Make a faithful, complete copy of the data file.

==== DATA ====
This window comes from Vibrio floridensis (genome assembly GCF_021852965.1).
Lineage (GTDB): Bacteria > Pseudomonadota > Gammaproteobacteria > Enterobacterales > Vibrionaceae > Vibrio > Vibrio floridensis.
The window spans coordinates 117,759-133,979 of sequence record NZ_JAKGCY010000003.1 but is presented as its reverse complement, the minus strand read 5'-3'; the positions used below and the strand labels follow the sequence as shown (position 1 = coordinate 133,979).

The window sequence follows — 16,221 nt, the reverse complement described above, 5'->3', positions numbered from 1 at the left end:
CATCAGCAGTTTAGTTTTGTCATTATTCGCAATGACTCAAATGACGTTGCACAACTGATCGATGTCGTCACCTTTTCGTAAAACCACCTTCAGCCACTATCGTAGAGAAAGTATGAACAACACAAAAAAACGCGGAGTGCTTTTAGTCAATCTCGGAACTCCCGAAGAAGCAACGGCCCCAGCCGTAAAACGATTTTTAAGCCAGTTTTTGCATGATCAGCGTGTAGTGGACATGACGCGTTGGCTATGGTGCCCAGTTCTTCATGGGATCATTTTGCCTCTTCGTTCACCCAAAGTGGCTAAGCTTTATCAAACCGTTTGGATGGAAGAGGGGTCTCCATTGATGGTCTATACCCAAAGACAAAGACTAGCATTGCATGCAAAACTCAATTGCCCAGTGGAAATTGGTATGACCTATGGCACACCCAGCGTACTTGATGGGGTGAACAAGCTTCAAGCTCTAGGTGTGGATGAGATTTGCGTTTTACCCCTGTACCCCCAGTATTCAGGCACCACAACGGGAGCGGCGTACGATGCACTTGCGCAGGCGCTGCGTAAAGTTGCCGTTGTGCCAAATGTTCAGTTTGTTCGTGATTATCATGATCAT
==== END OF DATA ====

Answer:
This window comes from Vibrio floridensis (genome assembly GCF_021852965.1).
Lineage (GTDB): Bacteria > Pseudomonadota > Gammaproteobacteria > Enterobacterales > Vibrionaceae > Vibrio > Vibrio floridensis.
The window spans coordinates 117,759-133,979 of sequence record NZ_JAKGCY010000003.1 but is presented as its reverse complement, the minus strand read 5'-3'; the positions used below and the strand labels follow the sequence as shown (position 1 = coordinate 133,979).

The window sequence follows — 16,221 nt, the reverse complement described above, 5'->3', positions numbered from 1 at the left end:
CATCAGCAGTTTAGTTTTGTCATTATTCGCAATGACTCAAATGACGTTGCACAACTGATCGATGTCGTCACCTTTTCGTAAAACCACCTTCAGCCACTATCGTAGAGAAAGTATGAACAACACAAAAAAACGCGGAGTGCTTTTAGTCAATCTCGGAACTCCCGAAGAAGCAACGGCCCCAGCCGTAAAACGATTTTTAAGCCAGTTTTTGCATGATCAGCGTGTAGTGGACATGACGCGTTGGCTATGGTGCCCAGTTCTTCATGGGATCATTTTGCCTCTTCGTTCACCCAAAGTGGCTAAGCTTTATCAAACCGTTTGGATGGAAGAGGGGTCTCCATTGATGGTCTATACCCAAAGACAAAGACTAGCATTGCATGCAAAACTCAATTGCCCAGTGGAAATTGGTATGACCTATGGCACACCCAGCGTACTTGATGGGGTGAACAAGCTTCAAGCTCTAGGTGTGGATGAGATTTGCGTTTTACCCCTGTACCCCCAGTATTCAGGCACCACAACGGGAGCGGCGTACGATGCACTTGCGCAGGCGCTGCGTAAAGTTGCCGTTGTGCCAAATGTTCAGTTTGTTCGTGATTATCATGATCAT